Wind power not worth the cost

Wind farms are unreliable, inefficient and expensive.

Rolf Westgard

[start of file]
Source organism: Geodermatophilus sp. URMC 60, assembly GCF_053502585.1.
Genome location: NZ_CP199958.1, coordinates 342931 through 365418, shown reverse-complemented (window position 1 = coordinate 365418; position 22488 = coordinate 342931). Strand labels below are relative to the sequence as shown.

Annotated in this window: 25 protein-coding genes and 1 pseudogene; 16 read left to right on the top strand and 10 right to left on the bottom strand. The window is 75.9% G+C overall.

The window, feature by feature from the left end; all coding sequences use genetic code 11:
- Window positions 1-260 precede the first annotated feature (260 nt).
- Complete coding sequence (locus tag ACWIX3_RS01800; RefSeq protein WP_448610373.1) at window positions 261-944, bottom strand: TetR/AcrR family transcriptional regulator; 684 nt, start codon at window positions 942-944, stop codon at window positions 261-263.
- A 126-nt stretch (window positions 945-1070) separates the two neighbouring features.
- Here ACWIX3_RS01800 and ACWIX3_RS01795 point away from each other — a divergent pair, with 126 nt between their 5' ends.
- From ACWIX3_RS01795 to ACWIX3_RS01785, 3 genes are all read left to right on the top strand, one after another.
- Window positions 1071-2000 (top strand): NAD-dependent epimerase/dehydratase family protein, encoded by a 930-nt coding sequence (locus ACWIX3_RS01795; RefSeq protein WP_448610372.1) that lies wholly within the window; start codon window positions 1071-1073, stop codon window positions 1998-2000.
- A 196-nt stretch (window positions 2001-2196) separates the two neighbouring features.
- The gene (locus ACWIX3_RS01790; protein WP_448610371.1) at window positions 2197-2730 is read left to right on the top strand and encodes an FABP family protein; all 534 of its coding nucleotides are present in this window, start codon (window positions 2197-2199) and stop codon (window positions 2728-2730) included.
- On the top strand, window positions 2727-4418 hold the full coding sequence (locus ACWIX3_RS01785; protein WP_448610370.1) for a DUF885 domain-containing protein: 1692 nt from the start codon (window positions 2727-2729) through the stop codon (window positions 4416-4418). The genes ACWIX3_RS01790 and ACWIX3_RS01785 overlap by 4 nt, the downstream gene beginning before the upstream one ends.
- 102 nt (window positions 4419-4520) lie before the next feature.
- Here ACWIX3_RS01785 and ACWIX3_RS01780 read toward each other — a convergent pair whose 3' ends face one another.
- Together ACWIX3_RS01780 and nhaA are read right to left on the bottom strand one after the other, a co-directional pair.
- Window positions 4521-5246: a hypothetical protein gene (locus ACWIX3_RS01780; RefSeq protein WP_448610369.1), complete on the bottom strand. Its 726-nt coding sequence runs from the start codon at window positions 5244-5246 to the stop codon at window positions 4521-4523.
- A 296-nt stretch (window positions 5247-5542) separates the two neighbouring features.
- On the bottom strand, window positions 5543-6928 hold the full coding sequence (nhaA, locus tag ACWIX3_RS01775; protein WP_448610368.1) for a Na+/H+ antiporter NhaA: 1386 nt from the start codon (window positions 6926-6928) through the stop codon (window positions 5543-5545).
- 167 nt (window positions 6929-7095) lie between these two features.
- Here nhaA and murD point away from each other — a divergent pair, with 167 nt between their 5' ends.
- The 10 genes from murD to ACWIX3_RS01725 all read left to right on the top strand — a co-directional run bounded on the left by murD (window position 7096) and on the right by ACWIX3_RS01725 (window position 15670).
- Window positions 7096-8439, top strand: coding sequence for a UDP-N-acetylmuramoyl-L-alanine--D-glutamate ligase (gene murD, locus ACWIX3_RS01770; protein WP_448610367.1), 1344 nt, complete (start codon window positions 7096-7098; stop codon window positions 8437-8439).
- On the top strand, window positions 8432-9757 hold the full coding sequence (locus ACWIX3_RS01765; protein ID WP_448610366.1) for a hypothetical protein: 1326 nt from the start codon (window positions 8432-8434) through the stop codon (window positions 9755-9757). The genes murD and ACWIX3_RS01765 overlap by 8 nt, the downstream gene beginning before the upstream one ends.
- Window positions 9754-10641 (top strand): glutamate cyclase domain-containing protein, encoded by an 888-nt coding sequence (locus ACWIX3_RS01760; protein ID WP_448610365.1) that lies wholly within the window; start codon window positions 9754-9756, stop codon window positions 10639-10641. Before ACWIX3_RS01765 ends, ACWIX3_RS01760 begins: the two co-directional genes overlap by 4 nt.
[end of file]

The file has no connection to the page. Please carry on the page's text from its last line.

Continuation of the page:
U.S. Secretary of the Interior Ken Salazar has just approved the $2 billion Cape Wind project, which will place 130 turbines off the coast of Cape Cod. The project will receive large taxpayer subsidies and use the money to buy its 130 turbines from Siemens of Germany. The project has a nameplate capacity of 468 megawatts (MW), but U.S. wind farms overall averaged output at 24 percent of nameplate capacity in 2008 and 2009. In testimony before the Commonwealth of Massachusetts Energy Facilities Siting Board, the developer said that in summer, when winds are weakest, Cape Wind will produce an average of 100MW. A medium-sized coal plant like Xcel EnergyâÄôs Allen S. King Generating Plant at Bayport, Minn., produces at five times that output throughout the year. This suggests rate increases for power customers to pay for this costly program. U.S. Rep. William Delahunt, D-Mass., blasted the project and provided his own estimates: âÄúThis will be the most expensive and most heavily subsidized offshore wind farm in the country at over $2.5 billion, with power costs to the region that will be at least double,âÄù he said. In a recent offshore wind contract negotiated between National Grid and a Rhode Island wind developer, the rates for power run two to three times higher than electricity generated at other power plants. Regulators recently rejected a similar deal as too expensive for ratepayers. Since wind turns itself on and off, the electric grid manager needs a backup natural gas peaker plant which can be turned on quickly when the wind fails. In Texas, which has three times the wind power of any other state, customers can be interrupted when there is a major drop in wind energy. Also in Texas, T. Boone PickensâÄô giant wind farm plan for the Midwest has come a cropper, and Pickens is looking for places to put the turbines he has on order from General Electric. Goodhue County, Minn., is currently in his sights. I suggest holding onto our wallets if he comes to the Twin Cities. Rolf Westgard, Geological Society of America, University volunteer faculty